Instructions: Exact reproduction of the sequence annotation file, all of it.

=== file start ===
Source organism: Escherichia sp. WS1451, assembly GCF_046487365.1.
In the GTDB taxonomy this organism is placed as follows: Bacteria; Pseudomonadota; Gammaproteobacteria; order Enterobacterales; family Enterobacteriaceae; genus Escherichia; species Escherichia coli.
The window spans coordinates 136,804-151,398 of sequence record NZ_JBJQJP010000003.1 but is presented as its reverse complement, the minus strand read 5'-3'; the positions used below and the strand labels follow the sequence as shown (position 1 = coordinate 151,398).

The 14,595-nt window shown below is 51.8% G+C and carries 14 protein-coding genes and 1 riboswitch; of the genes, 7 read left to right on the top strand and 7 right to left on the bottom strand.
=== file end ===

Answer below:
Source organism: Escherichia sp. WS1451, assembly GCF_046487365.1.
In the GTDB taxonomy this organism is placed as follows: Bacteria; Pseudomonadota; Gammaproteobacteria; order Enterobacterales; family Enterobacteriaceae; genus Escherichia; species Escherichia coli.
The window spans coordinates 136,804-151,398 of sequence record NZ_JBJQJP010000003.1 but is presented as its reverse complement, the minus strand read 5'-3'; the positions used below and the strand labels follow the sequence as shown (position 1 = coordinate 151,398).

The 14,595-nt window shown below is 51.8% G+C and carries 14 protein-coding genes and 1 riboswitch; of the genes, 7 read left to right on the top strand and 7 right to left on the bottom strand.